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How have our partners adapted their work during the lockdown?

 

How have our partners adapted their work during the lockdown?

"Time of COVID-19, time to grow", is a quote from one of the teenagers who is part of our partner CRAN’s project, for whom this lockdown has become a test of strength, in which their hopes and dreams help motivate them through this challenging time.

The lockdown has presented several challenges to our partners’ work with the children and young people that take part in their projects. Fortunately, our partners have found ways to continue their work remotely with the implementation of virtual tools and alternative methods of communication such as telephone calls, instant messaging services and social networks.

They are able to continue providing psycho-social support and carrying out an ongoing evaluation of the children’s physical and mental wellbeing as well as of their family’s situation with regular phone call check-ups.

Our partners have also designed home-based tasks and activities so that the children can continue learning, acquiring new skills and developing values whilst having fun with their families. Our partner CRAN’s activities focus on the expression of feelings and the strengthening of coping tools, emphasizing values of solidarity and kindness within their foster homes. While our partner ACJ promotes play as an important tool for learning, family bonding and managing emotions.

 

Diana Sofía (left) and Luisa Fernanda (right) work at the project of our partner CRAN

 

Luisa Fernanda, Psychologist at CRAN

"It is difficult when your routines are changed, when you have to look for new strategies to reach people, when you have to reform your established way of doing things it so that it continues to generate the impact that has been achieved so far. At the beginning of the lockdown there was fear, more fear than there is now, fear of the unknown, fear of thinking about what to do, fear of change, fear of failure, but what matters is not to keep that emotion, but to take it as an impulse to continue and give others that peace of mind they need at this time.

From my experience as a psychologist it has been a challenge, since at times I have felt perhaps despair and hopelessness, but then I remember that I am the support of many, especially of those adolescents and young people, who continue to dream and seek to change their life story, who do not stop fighting, but need words of encouragement and to be heard to transform their feelings and emotions. It has also been an experience of cooperation and trust, since, in spite of the distance, I have been able to get to know their most intimate fears, their personalities and their real way of facing difficult situations.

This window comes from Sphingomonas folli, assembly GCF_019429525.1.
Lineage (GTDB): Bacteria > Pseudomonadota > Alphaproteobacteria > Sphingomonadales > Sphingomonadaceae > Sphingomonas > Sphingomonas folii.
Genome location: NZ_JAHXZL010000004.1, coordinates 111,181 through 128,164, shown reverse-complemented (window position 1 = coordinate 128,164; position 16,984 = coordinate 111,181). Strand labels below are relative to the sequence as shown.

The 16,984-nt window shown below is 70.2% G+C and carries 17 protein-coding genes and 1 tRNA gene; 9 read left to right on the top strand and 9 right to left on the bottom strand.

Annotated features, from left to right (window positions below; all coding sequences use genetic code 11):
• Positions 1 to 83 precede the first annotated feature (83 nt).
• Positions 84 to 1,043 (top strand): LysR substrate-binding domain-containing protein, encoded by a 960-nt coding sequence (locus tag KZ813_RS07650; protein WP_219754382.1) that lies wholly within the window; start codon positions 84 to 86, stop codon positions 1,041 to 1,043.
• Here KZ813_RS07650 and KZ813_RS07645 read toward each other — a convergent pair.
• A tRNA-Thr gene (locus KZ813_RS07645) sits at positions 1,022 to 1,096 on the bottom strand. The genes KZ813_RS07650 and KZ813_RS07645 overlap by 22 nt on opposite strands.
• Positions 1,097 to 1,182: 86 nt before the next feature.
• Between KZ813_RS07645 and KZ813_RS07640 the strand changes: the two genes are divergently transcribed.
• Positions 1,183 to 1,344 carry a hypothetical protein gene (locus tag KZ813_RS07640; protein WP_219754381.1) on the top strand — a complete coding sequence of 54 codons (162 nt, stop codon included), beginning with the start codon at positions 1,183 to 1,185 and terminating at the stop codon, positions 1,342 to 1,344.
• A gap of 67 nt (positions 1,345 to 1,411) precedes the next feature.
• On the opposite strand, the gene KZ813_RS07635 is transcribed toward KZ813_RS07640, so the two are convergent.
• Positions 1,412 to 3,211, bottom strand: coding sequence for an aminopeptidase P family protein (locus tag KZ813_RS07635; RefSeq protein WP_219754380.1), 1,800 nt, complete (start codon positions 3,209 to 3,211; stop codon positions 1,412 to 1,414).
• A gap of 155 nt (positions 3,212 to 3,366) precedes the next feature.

I have learned that gestures of listening and showing empathy, offering other ways of seeing the situation, helping the children and adolescents to keep calm, to continue dreaming and above all learn new things, are key to facing this challenge. There is still fear, but mixed with hope and satisfaction, because we are able to continue our work, from a mobile phone, spreading calmness, hugs and smiles from a distance."

 

Diana Sofía, Social worker at CRAN

"For me, working from home in this quarantine has been a process of really connecting with the essence of my work with the children, adolescents and young people participating in the project, recognizing the importance I have in their lives at this time and how, in a video call, I can get closer to their dreams, goals and all the moments that they live day by day with their foster families. It has also allowed me to realize how wonderful it is to be greeted with effusiveness, a smile, a laugh, a word of encouragement and a calm “here I am”, hoping that soon we will be able to hug again and share the warmth that makes us so human.

It has also allowed me to realize the importance of the emotional well-being of the foster mothers. These women who each day wake up not only thinking about the well-being of their family, but also of the children, adolescents and young people who are in their homes, and how this situation has faciliated moments of active listening to their day to day, not only in their role as guardian, but also as wife, mother, daughter, sister.

For me, these times will bring very good things, and I remain convinced that, in spite of the distance, we have managed to get closer, not only on a professional level, but on a personal one. I remain convinced that with love and responsibility we will continue to achieve very beautiful things together for each child, adolescent and young person throughout this crisis."

 

 


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